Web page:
November 29, 2006
SBCL, mmap and New Unix Tricks
Photo by alen.
This is what I was seeing on my Fedora Core (FC5) system:
[wiseman@dhcppc4 ~]$ sbcl
mmap: wanted 41938944 bytes at 0x1000000, actually mapped at 0xb55f1000
ensure_space: failed to validate 41938944 bytes at 0x01000000
(hint: Try "ulimit -a"; maybe you should increase memory limits.)
Standard advice is the following:
None of those was sufficient for me. James Y. Knight supplied the crucial missing step:
Posted by jjwiseman at November 29, 2006 12:56 PM
That debian bug is in fact a packaging error for the kernel. 2.4.18-3-686 and friends seem to work again.
OTOH do not ask me about sparc without a good beer in my hand.
And you think that going through these crazy contorsions is an acceptable requirement for running SBCL...? Does ease of use, or my desire to keep my box secure, even register on the SBCL developers' radar?
To any sane person, the crucial "missing step" would be fixing SBCL. Or dumping it for something that works.
Alas, I see nothing much has changed in the SBCL ecosystem.
If it makes you worry, why not try to fix it? Or by all means, dump it for something that works for you; that's your choice. (I seem to have to say this quite often on this weblog: the SBCL developers do not exist for your convenience).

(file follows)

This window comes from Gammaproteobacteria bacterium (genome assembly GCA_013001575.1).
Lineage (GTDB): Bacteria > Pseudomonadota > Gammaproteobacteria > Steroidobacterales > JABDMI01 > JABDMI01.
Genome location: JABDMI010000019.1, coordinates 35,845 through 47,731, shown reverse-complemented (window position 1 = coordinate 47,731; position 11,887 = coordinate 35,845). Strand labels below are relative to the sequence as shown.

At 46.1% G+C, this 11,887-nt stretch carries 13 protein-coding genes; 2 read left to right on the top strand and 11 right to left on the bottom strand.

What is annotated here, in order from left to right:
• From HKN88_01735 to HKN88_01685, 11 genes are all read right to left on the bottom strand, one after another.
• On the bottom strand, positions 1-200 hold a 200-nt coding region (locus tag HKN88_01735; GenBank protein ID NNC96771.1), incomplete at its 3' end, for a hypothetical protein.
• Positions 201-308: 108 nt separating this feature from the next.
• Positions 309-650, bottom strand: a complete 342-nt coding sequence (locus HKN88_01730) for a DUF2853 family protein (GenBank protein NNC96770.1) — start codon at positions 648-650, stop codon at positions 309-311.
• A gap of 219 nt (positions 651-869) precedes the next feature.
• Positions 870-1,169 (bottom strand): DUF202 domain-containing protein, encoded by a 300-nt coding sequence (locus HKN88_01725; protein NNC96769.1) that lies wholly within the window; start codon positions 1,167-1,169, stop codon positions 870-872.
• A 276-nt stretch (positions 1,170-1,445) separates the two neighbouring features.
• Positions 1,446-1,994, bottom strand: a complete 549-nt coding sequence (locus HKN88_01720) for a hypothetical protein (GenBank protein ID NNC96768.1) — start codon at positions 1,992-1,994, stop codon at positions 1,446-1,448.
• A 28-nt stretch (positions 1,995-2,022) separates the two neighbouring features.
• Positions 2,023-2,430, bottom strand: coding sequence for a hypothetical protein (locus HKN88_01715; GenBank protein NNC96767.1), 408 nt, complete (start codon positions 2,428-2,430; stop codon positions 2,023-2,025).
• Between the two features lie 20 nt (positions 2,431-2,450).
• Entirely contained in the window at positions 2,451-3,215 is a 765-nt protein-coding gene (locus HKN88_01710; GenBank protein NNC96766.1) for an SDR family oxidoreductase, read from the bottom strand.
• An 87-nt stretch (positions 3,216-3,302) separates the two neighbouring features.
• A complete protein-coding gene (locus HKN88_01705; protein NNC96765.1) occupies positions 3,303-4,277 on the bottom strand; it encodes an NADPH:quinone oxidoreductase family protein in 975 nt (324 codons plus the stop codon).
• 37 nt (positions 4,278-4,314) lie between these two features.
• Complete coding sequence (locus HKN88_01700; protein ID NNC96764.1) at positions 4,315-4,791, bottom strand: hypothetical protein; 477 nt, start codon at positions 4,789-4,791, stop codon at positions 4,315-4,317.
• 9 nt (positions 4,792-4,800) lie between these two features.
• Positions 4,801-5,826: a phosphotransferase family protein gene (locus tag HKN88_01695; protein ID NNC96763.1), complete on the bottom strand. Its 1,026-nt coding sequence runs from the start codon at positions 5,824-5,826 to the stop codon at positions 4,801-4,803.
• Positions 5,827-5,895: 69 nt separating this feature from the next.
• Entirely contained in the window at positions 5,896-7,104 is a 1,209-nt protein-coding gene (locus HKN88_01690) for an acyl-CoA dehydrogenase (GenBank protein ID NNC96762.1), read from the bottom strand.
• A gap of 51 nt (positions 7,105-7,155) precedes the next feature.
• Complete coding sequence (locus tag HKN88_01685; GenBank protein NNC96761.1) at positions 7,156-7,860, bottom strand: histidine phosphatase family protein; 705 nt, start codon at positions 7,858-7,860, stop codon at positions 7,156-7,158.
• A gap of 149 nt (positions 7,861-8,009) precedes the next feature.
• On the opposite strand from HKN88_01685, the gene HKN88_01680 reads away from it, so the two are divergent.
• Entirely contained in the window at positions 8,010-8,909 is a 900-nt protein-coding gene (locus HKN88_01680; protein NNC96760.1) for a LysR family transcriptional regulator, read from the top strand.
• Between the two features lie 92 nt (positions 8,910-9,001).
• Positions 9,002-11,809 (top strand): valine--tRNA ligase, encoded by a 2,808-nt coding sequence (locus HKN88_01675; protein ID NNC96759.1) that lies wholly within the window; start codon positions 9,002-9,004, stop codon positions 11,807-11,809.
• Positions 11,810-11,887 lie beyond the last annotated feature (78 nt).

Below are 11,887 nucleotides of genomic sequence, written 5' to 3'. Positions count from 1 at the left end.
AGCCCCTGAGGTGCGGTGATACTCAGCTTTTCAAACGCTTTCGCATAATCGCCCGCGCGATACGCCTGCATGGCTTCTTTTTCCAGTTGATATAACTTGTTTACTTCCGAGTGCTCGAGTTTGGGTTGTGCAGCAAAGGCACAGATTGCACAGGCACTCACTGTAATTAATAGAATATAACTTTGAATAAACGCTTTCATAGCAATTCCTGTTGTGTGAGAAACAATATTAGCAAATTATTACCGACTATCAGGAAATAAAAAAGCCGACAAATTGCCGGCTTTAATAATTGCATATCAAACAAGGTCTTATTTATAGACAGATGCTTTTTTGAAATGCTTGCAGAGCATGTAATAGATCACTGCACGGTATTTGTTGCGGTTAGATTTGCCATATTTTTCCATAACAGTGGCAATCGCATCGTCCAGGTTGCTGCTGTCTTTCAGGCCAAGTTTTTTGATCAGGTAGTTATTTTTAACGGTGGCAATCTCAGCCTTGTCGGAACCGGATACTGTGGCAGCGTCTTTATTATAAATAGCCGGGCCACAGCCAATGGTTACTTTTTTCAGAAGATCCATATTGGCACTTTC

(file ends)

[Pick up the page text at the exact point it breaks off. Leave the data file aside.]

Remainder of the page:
Fine, Xophe, but then SBCL should not be advocated as "the" Common Lisp solution. It's badly broken in certain environments, and it can be a time trap for unsuspecting users.
And, please, shed that "screw the users" attitude already. It's disgraceful. Even if you are working on an "Open Sores" project, as Hani (the BileBlog guy) likes to say, it still looks bad.
I hope I've never advocated SBCL as "the" Common Lisp solution, and I find it unlikely that I ever will; I even said in these comments that not using SBCL was fine by me. Fortunately, Common Lisp has an (admittedly antiquated) standard, so the cost to unsuspecting users from using the wrong implementation to start off with is likely to be relatively low if it turns out they have to migrate away from it.
As for the "screw the users", it's not that at all! It is about empowering the users to do something about their own problems. If they choose not to do so, but instead to post anonymous whines on the InterWeb, then they will get the service they deserve.
Ironically, I think Dan upthread had it right, although I suspect he intended in his comment to imply that all SBCL developers were insane: fixing SBCL, or dumping it for something that works, is the right answer. Where we differ is whose responsibility it is to ensure that that happens; Dan seems to imply, and John seems to think, that a fix for this should magically appear from the minds and efforts of a mythical class of being called "SBCL developers". I think that the fix, or at the very least the impetus towards finding a fix, should come in the first instance from those who are affected by the problem.